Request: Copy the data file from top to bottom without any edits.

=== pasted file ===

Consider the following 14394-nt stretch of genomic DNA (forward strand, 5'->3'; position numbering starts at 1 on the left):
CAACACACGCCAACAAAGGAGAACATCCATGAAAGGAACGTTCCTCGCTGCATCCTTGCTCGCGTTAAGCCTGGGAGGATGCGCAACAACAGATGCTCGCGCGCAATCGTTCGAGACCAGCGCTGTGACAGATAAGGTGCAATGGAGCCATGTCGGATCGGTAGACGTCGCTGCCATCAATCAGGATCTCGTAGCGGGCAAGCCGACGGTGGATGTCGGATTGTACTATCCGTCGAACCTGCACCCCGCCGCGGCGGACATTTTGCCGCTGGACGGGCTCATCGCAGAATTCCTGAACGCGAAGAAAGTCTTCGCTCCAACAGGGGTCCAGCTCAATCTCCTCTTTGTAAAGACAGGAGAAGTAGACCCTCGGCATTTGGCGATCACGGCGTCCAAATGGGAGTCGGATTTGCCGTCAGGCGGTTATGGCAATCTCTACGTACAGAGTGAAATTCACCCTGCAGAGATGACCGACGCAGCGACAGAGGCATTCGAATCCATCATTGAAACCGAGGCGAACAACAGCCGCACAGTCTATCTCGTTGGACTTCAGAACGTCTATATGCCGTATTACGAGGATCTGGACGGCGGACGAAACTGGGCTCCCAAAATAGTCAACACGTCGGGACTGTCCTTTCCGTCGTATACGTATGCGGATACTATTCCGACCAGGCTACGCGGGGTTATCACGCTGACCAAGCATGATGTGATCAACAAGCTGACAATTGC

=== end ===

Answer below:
Consider the following 14394-nt stretch of genomic DNA (forward strand, 5'->3'; position numbering starts at 1 on the left):
CAACACACGCCAACAAAGGAGAACATCCATGAAAGGAACGTTCCTCGCTGCATCCTTGCTCGCGTTAAGCCTGGGAGGATGCGCAACAACAGATGCTCGCGCGCAATCGTTCGAGACCAGCGCTGTGACAGATAAGGTGCAATGGAGCCATGTCGGATCGGTAGACGTCGCTGCCATCAATCAGGATCTCGTAGCGGGCAAGCCGACGGTGGATGTCGGATTGTACTATCCGTCGAACCTGCACCCCGCCGCGGCGGACATTTTGCCGCTGGACGGGCTCATCGCAGAATTCCTGAACGCGAAGAAAGTCTTCGCTCCAACAGGGGTCCAGCTCAATCTCCTCTTTGTAAAGACAGGAGAAGTAGACCCTCGGCATTTGGCGATCACGGCGTCCAAATGGGAGTCGGATTTGCCGTCAGGCGGTTATGGCAATCTCTACGTACAGAGTGAAATTCACCCTGCAGAGATGACCGACGCAGCGACAGAGGCATTCGAATCCATCATTGAAACCGAGGCGAACAACAGCCGCACAGTCTATCTCGTTGGACTTCAGAACGTCTATATGCCGTATTACGAGGATCTGGACGGCGGACGAAACTGGGCTCCCAAAATAGTCAACACGTCGGGACTGTCCTTTCCGTCGTATACGTATGCGGATACTATTCCGACCAGGCTACGCGGGGTTATCACGCTGACCAAGCATGATGTGATCAACAAGCTGACAATTGC